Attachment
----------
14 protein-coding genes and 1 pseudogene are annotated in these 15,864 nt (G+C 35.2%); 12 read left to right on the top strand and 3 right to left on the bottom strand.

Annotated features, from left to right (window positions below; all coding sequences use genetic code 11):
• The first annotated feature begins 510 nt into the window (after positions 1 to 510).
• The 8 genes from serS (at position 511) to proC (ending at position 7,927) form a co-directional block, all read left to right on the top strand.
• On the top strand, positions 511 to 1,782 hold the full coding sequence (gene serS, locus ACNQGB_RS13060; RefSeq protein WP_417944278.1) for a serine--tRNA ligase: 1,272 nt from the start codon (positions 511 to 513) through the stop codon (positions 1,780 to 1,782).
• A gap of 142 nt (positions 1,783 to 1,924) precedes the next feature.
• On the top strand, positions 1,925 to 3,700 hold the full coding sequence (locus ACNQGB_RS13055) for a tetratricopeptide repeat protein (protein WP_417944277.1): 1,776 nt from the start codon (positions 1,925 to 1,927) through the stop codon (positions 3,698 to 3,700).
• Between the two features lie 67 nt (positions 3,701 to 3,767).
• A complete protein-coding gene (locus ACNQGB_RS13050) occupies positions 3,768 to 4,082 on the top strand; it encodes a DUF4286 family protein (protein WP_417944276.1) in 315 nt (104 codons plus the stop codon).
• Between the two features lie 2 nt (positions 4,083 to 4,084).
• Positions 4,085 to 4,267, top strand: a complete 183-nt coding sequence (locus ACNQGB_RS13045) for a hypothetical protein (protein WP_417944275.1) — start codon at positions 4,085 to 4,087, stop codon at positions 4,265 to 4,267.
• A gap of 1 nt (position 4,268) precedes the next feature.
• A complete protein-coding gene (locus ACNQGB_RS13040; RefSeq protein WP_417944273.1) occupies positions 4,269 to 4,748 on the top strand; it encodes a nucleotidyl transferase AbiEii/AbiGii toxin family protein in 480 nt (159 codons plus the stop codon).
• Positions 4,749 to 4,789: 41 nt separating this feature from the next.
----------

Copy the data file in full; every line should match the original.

14 protein-coding genes and 1 pseudogene are annotated in these 15,864 nt (G+C 35.2%); 12 read left to right on the top strand and 3 right to left on the bottom strand.

Annotated features, from left to right (window positions below; all coding sequences use genetic code 11):
• The first annotated feature begins 510 nt into the window (after positions 1 to 510).
• The 8 genes from serS (at position 511) to proC (ending at position 7,927) form a co-directional block, all read left to right on the top strand.
• On the top strand, positions 511 to 1,782 hold the full coding sequence (gene serS, locus ACNQGB_RS13060; RefSeq protein WP_417944278.1) for a serine--tRNA ligase: 1,272 nt from the start codon (positions 511 to 513) through the stop codon (positions 1,780 to 1,782).
• A gap of 142 nt (positions 1,783 to 1,924) precedes the next feature.
• On the top strand, positions 1,925 to 3,700 hold the full coding sequence (locus ACNQGB_RS13055) for a tetratricopeptide repeat protein (protein WP_417944277.1): 1,776 nt from the start codon (positions 1,925 to 1,927) through the stop codon (positions 3,698 to 3,700).
• Between the two features lie 67 nt (positions 3,701 to 3,767).
• A complete protein-coding gene (locus ACNQGB_RS13050) occupies positions 3,768 to 4,082 on the top strand; it encodes a DUF4286 family protein (protein WP_417944276.1) in 315 nt (104 codons plus the stop codon).
• Between the two features lie 2 nt (positions 4,083 to 4,084).
• Positions 4,085 to 4,267, top strand: a complete 183-nt coding sequence (locus ACNQGB_RS13045) for a hypothetical protein (protein WP_417944275.1) — start codon at positions 4,085 to 4,087, stop codon at positions 4,265 to 4,267.
• A gap of 1 nt (position 4,268) precedes the next feature.
• A complete protein-coding gene (locus ACNQGB_RS13040; RefSeq protein WP_417944273.1) occupies positions 4,269 to 4,748 on the top strand; it encodes a nucleotidyl transferase AbiEii/AbiGii toxin family protein in 480 nt (159 codons plus the stop codon).
• Positions 4,749 to 4,789: 41 nt separating this feature from the next.